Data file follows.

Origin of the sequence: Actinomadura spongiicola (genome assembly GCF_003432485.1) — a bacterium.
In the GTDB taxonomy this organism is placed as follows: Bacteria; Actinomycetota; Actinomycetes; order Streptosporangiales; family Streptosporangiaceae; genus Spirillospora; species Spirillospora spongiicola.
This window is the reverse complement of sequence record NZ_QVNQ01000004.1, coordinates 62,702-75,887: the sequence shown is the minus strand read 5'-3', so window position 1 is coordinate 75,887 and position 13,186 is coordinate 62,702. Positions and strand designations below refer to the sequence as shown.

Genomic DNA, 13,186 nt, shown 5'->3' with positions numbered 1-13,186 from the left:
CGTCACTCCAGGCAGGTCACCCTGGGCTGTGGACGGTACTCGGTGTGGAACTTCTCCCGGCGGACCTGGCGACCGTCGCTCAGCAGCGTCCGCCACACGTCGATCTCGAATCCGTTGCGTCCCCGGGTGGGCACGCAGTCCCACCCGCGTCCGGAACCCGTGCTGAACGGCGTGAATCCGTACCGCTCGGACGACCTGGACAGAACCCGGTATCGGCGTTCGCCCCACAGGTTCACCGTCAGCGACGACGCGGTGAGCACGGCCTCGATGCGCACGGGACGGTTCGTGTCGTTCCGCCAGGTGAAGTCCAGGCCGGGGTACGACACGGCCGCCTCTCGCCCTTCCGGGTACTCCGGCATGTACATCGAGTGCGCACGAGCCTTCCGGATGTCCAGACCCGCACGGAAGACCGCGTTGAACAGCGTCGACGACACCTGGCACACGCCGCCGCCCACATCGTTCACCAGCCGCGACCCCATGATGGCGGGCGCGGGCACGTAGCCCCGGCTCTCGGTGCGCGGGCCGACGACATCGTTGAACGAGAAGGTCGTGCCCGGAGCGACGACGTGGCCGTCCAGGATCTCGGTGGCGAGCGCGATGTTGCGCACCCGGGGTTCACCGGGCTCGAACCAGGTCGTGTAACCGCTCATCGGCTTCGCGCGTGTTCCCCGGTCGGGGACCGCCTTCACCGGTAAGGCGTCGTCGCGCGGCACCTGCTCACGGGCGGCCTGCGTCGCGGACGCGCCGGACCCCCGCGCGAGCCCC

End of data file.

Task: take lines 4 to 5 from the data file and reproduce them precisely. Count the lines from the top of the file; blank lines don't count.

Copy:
Genomic DNA, 13,186 nt, shown 5'->3' with positions numbered 1-13,186 from the left:
CGTCACTCCAGGCAGGTCACCCTGGGCTGTGGACGGTACTCGGTGTGGAACTTCTCCCGGCGGACCTGGCGACCGTCGCTCAGCAGCGTCCGCCACACGTCGATCTCGAATCCGTTGCGTCCCCGGGTGGGCACGCAGTCCCACCCGCGTCCGGAACCCGTGCTGAACGGCGTGAATCCGTACCGCTCGGACGACCTGGACAGAACCCGGTATCGGCGTTCGCCCCACAGGTTCACCGTCAGCGACGACGCGGTGAGCACGGCCTCGATGCGCACGGGACGGTTCGTGTCGTTCCGCCAGGTGAAGTCCAGGCCGGGGTACGACACGGCCGCCTCTCGCCCTTCCGGGTACTCCGGCATGTACATCGAGTGCGCACGAGCCTTCCGGATGTCCAGACCCGCACGGAAGACCGCGTTGAACAGCGTCGACGACACCTGGCACACGCCGCCGCCCACATCGTTCACCAGCCGCGACCCCATGATGGCGGGCGCGGGCACGTAGCCCCGGCTCTCGGTGCGCGGGCCGACGACATCGTTGAACGAGAAGGTCGTGCCCGGAGCGACGACGTGGCCGTCCAGGATCTCGGTGGCGAGCGCGATGTTGCGCACCCGGGGTTCACCGGGCTCGAACCAGGTCGTGTAACCGCTCATCGGCTTCGCGCGTGTTCCCCGGTCGGGGACCGCCTTCACCGGTAAGGCGTCGTCGCGCGGCACCTGCTCACGGGCGGCCTGCGTCGCGGACGCGCCGGACCCCCGCGCGAGCCCC